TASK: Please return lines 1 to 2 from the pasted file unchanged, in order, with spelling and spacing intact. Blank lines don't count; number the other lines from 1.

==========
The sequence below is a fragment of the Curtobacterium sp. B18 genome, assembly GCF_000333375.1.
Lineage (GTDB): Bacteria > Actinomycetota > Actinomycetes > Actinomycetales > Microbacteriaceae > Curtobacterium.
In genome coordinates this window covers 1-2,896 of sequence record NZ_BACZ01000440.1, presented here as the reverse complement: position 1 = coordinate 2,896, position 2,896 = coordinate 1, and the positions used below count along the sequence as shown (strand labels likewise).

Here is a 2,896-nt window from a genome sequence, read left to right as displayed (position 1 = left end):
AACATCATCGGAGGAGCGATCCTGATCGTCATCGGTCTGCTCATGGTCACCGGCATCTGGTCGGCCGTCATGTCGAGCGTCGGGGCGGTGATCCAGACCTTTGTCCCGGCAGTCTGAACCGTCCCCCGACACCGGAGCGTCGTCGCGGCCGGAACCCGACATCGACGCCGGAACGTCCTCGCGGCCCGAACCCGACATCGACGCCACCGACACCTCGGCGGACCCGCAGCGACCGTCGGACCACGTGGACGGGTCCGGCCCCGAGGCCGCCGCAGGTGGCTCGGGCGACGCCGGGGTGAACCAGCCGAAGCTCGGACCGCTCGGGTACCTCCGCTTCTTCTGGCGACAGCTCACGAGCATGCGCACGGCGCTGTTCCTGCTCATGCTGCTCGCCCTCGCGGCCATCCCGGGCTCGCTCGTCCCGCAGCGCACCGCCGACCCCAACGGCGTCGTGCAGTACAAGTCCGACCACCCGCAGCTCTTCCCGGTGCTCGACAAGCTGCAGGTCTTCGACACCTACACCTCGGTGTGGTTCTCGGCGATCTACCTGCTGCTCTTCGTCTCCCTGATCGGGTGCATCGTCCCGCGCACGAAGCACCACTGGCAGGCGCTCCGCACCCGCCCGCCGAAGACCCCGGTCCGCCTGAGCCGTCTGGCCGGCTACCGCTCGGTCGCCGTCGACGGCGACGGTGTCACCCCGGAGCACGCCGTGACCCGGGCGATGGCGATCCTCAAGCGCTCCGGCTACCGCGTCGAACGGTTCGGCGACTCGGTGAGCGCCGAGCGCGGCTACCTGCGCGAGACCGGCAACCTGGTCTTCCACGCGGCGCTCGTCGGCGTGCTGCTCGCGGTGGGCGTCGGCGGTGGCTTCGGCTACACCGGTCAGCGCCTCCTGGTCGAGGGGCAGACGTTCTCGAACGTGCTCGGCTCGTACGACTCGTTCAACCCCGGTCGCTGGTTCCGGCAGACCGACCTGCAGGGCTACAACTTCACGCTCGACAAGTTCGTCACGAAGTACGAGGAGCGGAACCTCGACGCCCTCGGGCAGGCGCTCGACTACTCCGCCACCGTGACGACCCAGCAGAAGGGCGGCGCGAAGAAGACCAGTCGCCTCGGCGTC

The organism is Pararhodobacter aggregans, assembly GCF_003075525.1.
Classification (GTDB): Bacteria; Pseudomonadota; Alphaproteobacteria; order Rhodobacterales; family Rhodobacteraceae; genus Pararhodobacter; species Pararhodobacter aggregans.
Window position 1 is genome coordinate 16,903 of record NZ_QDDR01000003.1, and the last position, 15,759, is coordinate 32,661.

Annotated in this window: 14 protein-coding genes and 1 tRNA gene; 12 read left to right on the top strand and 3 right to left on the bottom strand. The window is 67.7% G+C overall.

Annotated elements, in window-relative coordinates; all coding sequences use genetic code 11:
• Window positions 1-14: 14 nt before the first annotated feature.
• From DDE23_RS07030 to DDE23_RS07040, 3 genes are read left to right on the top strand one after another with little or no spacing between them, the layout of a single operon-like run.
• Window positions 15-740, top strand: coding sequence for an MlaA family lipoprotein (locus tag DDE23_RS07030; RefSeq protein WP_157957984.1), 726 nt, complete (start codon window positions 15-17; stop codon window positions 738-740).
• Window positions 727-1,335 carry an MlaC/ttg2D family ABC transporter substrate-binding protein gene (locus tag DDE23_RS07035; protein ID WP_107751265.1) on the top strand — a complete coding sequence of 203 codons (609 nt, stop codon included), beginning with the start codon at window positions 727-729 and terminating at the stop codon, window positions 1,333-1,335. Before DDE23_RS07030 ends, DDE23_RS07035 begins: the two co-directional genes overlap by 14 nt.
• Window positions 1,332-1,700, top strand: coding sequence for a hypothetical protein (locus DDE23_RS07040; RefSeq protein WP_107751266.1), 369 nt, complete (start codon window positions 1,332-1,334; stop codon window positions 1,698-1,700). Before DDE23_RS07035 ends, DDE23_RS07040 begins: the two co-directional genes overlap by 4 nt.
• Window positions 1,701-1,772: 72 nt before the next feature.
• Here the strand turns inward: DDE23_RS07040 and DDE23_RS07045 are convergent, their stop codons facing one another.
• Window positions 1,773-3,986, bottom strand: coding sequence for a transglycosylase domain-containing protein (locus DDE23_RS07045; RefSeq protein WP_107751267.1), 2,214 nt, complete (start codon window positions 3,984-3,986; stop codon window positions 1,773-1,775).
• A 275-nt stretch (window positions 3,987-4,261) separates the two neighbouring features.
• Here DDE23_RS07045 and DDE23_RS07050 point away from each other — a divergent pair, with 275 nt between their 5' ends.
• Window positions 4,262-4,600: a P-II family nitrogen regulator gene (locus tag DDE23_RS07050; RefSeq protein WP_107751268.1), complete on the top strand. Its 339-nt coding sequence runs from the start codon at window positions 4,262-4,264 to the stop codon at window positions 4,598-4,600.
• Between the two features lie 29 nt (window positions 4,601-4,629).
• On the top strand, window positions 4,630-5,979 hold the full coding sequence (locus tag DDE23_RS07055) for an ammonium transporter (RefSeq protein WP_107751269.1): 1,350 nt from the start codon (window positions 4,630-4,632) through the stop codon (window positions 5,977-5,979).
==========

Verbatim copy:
The sequence below is a fragment of the Curtobacterium sp. B18 genome, assembly GCF_000333375.1.
Lineage (GTDB): Bacteria > Actinomycetota > Actinomycetes > Actinomycetales > Microbacteriaceae > Curtobacterium.